Advertisement
YOU ARE HERE: LAT HomeCollections

Roll Call

The House

August 13, 1989

Congress' Budget

By a vote of 291 to 123, the House approved a fiscal 1990 budget of $1.6 billion for itself and congressional support agencies. That is an increase of 14% over the comparable fiscal 1989 bill. After the Senate adds its budget of more than $400 million, the cost of operating the legislative branch in 1990 will top $2 billion. Members' salaries of nearly $50 million are funded separately.

Among items in the House-passed bill are $188 million for the salaries of House members' personal staffs (up 5% from comparable 1989 figure), $118 million for committee operations including staff salaries (up 7%) and $123 million for House members' and senators' free-mail privileges. The postage sum is open-ended and likely to be increased, despite new language reducing from six to four the number of mass mailings House members can send to constituents each year.

Members voting yes supported the bill.

How They Voted Yea Nay No vote Rep. Anderson (D) x Rep. Dornan (R) x Rep. Dymally (D) x Rep. Rohrabacher (R) x

Cutting Congress' Budget

By a vote of 167 to 246, the House rejected an amendment cutting nearly all areas of the 1990 legislative branch budget (above) by 6.25%, for a savings of $97 million. "What used to be called the '$1-billion Congress' has become the '$2-billion Congress,' " said amendment sponsor Bill Frenzel (R-Minn.) Opponent Jerry Lewis (R-Redlands) said the amendment "would cut some items that are very fundamental in terms of the members' ability to work around this place."

Members voting yes supported a 6.25% cut in the fiscal 1990 legislative branch budget.

How They Voted Yea Nay No vote Rep. Anderson (D) x Rep. Dornan (R) x Rep. Dymally (D) x Rep. Rohrabacher (R) x

Debt Limit

The House voted 231 to 185 to raise the national debt ceiling by $70 billion to about $2.87 trillion. The new limit, which was sent to the Senate, will enable the government to pay its bills while awaiting congressional approval of a separate measure putting the federal borrowing limit at $3.123 trillion.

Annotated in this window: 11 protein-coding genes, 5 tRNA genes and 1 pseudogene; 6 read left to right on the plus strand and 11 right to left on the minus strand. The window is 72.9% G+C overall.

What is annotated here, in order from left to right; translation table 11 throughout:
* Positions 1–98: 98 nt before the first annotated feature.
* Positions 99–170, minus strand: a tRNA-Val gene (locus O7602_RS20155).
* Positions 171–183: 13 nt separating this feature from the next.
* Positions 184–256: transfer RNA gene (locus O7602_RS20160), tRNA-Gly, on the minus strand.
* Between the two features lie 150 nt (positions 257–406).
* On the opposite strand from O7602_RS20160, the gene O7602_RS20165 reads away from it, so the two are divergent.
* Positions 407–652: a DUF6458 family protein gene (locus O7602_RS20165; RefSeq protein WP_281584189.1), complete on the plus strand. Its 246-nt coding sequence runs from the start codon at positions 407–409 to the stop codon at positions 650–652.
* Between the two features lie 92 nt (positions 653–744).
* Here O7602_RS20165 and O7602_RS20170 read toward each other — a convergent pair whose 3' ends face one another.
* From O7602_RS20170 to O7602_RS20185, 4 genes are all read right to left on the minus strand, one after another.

Members voting yes supported the higher debt ceiling.

How They Voted Yea Nay No vote Rep. Anderson (D) x Rep. Dornan (R) x Rep. Dymally (D) x Rep. Rohrabacher (R) x

Abortion

By a vote of 206 to 219, the House refused to further restrict abortion in the District of Columbia. The defeated amendment sought to renew a ban on the district using its own revenue as well as its federal payment to provide abortions for the poor. It also sought to toughen the ban so that the district's own money could no longer be spent on abortions deemed necessary because the mother's life is at stake.

The vote occurred during debate on the D.C. appropriations bill for fiscal 1990, later sent to the Senate. It liberalizes federal abortion law as it is applied to D.C. But the federal city remains severely restricted in using money it gets from the U.S. Treasury for abortions.

Members voting yes wanted to further restrict public funding of abortions in D.C.

How They Voted Yea Nay No vote Rep. Anderson (D) x Rep. Dornan (R) x Rep. Dymally (D) x Rep. Rohrabacher (R) x

Savings and Loan Rescue

By a vote of 170 to 250, the House rejected a GOP attempt to put the cost of the savings and loan rescue off the federal budget. The vote kept the thrift bailout bill from being sent back to a House-Senate conference committee where the off-budget language was to have been added.

Later, however, the bill was returned to conference, following the Senate's refusal to waive the Gramm-Rudman deficit-reduction law to permit counting the multibillion-dollar bailout as part of the federal budget.

At issue was how to treat about $50 billion in immediate borrowing needed to close or merge hundreds of insolvent thrifts and meet insurance obligations to depositors. The reworked bill taken up by the House and Senate late Friday put $20 billion of the borrowing on this year's budget, as most Democrats wanted, and left the remaining $30 billion to be raised by industry bonds as advocated by President Bush.

Members voting yes supported an off-budget financing arrangement for the savings and loan bailout.

How They Voted Yea Nay No vote Rep. Anderson (D) x Rep. Dornan (R) x Rep. Dymally (D) x Rep. Rohrabacher (R) x

Advertisement
Los Angeles Times Articles
|
|
|